As workplace violence becomes more prevalent, it is important for healthcare facilities to combat gun violence through vigilance and preventative measures. Hospitals and other caregiving environments face unique challenges because of the steady flow of people coming and going throughout the day and the special considerations needed to protect bed-ridden patients. Unfortunately, much of hospital violence is perpetrated by current or former patients, and care providers must have plans in place for deescalating potentially violent situations to minimize the amount of harm that can occur. Here are some ways that hospitals are taking their safety seriously.
Environmental Safety Designs
Hospitals are being proactive in their approach to gun violence prevention measures by including safety features in new building designs. Older treatment centers have increased their security by installing similar devices. It is standard for hospitals to install alarms throughout the building to signal an evacuation or lockdown due to a possible armed assailant. Some alarm systems include a silent panic button in each room that allows staff to alert one another of potential dangers without escalating the situation. Other facilities strategically install cameras that are watched around-the-clock by a security organization. New building designs prioritize the placement of emergency exits that prevent a group of patients or employees from being trapped in one part of the building without an escape.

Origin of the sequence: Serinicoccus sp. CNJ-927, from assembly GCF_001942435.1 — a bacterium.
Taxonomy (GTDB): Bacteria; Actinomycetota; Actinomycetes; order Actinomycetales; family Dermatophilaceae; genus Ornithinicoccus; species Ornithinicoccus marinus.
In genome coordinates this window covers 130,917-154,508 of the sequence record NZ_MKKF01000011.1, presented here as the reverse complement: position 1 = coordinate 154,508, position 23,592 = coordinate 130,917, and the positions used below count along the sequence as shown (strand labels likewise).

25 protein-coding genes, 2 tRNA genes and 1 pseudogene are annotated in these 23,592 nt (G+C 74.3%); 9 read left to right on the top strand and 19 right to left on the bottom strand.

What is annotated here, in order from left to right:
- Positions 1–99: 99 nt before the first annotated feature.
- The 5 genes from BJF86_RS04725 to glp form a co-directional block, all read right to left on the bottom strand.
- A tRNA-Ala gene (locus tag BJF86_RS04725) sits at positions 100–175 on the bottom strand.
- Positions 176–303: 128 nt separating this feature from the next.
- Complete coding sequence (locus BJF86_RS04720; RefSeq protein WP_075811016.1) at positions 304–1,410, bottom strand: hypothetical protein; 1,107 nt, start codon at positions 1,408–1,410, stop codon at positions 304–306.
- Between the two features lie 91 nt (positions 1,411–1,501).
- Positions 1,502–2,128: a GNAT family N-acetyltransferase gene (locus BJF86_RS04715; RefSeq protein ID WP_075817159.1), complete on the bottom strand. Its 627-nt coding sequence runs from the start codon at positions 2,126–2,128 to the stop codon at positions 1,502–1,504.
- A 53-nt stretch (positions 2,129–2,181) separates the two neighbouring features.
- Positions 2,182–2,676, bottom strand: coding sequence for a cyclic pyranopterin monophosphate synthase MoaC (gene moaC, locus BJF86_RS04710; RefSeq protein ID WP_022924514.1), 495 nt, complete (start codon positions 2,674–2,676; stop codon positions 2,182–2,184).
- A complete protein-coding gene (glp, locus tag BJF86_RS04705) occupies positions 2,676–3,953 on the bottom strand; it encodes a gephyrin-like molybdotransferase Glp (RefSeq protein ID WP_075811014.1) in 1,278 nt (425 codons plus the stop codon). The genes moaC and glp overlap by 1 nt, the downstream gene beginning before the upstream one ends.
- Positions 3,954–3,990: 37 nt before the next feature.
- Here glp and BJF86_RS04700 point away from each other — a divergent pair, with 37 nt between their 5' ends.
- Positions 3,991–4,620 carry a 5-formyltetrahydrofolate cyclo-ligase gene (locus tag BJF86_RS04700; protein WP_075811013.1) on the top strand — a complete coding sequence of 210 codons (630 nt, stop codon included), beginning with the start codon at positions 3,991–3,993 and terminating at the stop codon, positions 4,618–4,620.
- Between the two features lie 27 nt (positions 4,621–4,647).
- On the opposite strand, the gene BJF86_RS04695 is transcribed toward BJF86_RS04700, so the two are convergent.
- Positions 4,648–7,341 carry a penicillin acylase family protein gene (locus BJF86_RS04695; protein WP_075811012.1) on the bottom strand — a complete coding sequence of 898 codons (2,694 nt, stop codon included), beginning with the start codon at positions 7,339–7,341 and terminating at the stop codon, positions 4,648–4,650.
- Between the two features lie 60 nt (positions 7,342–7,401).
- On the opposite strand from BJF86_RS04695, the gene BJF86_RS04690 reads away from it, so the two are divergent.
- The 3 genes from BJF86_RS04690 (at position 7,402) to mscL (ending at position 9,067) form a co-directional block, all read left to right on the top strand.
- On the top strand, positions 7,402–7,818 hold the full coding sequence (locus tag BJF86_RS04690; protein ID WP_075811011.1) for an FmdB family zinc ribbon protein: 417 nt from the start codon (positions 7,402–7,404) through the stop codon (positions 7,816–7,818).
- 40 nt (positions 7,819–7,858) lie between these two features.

Healthcare facilities provide trainings for their employees in conflict de-escalation. These trainings teach healthcare professionals to recognize the potential signs of an agitated individual who could pull out a gun or become physically violent in other ways. Verbal expressions of anger and frustration, threatening gestures, and signs of alcohol or drug use are all red flags that healthcare professionals learn to identify. They are taught to remain vigilant and continuously plan a route of escape for themselves and other patients in the room. While conflict de-escalation may work in situations with spontaneous offenders, predatory individuals executing planned attacks should not be reasoned with. Employees learn to identify the difference between the two, which creates a guide for effective and safe action.
Violence from Patients
The healthcare publication STAT reports that 75% of major injuries resulting from workplace assaults in 2013 were sustained by workers in the fields of health care and social services. Many of these incidents are due to the actions of patients. Traditionally, employees in psychiatric care facilities are trained in violence prevention that includes strategies to restrain violent patients without harming them. This training is now standard for all employees at many hospitals. Some of the most high-profile hospital gun violence is at the hands of former patients or family members who feel wronged by the care that they or their loved one received at the facility.Individuals who feel that their concerns are met with indifference or blame-shifting from their doctor or surgeon are more likely to later perpetrate violence at their hospital. Empathy training is an underrated but valuable tool that can teach healthcare professionals how to deescalate or prevent these types of gun violence scenarios.
Environmental controls, de-escalation training, and empathy training are proactive techniques meant to manage the risk of workplace violence in hospitals. As healthcare facilities prevent gun violence through these measures, they can better assure patients and employees of a safe environment.
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